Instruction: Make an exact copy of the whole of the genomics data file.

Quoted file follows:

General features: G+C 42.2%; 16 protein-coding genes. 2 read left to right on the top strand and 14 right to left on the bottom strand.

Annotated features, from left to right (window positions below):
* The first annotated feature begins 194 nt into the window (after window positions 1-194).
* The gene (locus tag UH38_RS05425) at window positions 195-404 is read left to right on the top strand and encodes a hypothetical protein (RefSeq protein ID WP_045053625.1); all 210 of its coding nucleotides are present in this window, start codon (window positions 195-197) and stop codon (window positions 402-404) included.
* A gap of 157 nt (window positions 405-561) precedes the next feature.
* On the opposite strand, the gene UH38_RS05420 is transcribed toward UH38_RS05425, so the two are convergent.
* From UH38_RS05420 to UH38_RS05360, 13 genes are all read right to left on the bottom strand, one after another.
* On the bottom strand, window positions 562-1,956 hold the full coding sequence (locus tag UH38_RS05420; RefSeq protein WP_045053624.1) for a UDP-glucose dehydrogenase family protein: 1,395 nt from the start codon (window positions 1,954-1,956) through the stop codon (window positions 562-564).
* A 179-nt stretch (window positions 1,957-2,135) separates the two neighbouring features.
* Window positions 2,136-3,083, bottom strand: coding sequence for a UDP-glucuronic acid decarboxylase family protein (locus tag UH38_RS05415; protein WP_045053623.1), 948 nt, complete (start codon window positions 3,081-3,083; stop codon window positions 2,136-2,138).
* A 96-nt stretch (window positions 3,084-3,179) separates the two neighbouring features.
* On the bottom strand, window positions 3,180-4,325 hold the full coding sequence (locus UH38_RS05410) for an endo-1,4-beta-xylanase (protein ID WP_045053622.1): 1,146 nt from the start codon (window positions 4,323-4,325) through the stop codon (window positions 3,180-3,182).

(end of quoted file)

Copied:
General features: G+C 42.2%; 16 protein-coding genes. 2 read left to right on the top strand and 14 right to left on the bottom strand.

Annotated features, from left to right (window positions below):
* The first annotated feature begins 194 nt into the window (after window positions 1-194).
* The gene (locus tag UH38_RS05425) at window positions 195-404 is read left to right on the top strand and encodes a hypothetical protein (RefSeq protein ID WP_045053625.1); all 210 of its coding nucleotides are present in this window, start codon (window positions 195-197) and stop codon (window positions 402-404) included.
* A gap of 157 nt (window positions 405-561) precedes the next feature.
* On the opposite strand, the gene UH38_RS05420 is transcribed toward UH38_RS05425, so the two are convergent.
* From UH38_RS05420 to UH38_RS05360, 13 genes are all read right to left on the bottom strand, one after another.
* On the bottom strand, window positions 562-1,956 hold the full coding sequence (locus tag UH38_RS05420; RefSeq protein WP_045053624.1) for a UDP-glucose dehydrogenase family protein: 1,395 nt from the start codon (window positions 1,954-1,956) through the stop codon (window positions 562-564).
* A 179-nt stretch (window positions 1,957-2,135) separates the two neighbouring features.
* Window positions 2,136-3,083, bottom strand: coding sequence for a UDP-glucuronic acid decarboxylase family protein (locus tag UH38_RS05415; protein WP_045053623.1), 948 nt, complete (start codon window positions 3,081-3,083; stop codon window positions 2,136-2,138).
* A 96-nt stretch (window positions 3,084-3,179) separates the two neighbouring features.
* On the bottom strand, window positions 3,180-4,325 hold the full coding sequence (locus UH38_RS05410) for an endo-1,4-beta-xylanase (protein ID WP_045053622.1): 1,146 nt from the start codon (window positions 4,323-4,325) through the stop codon (window positions 3,180-3,182).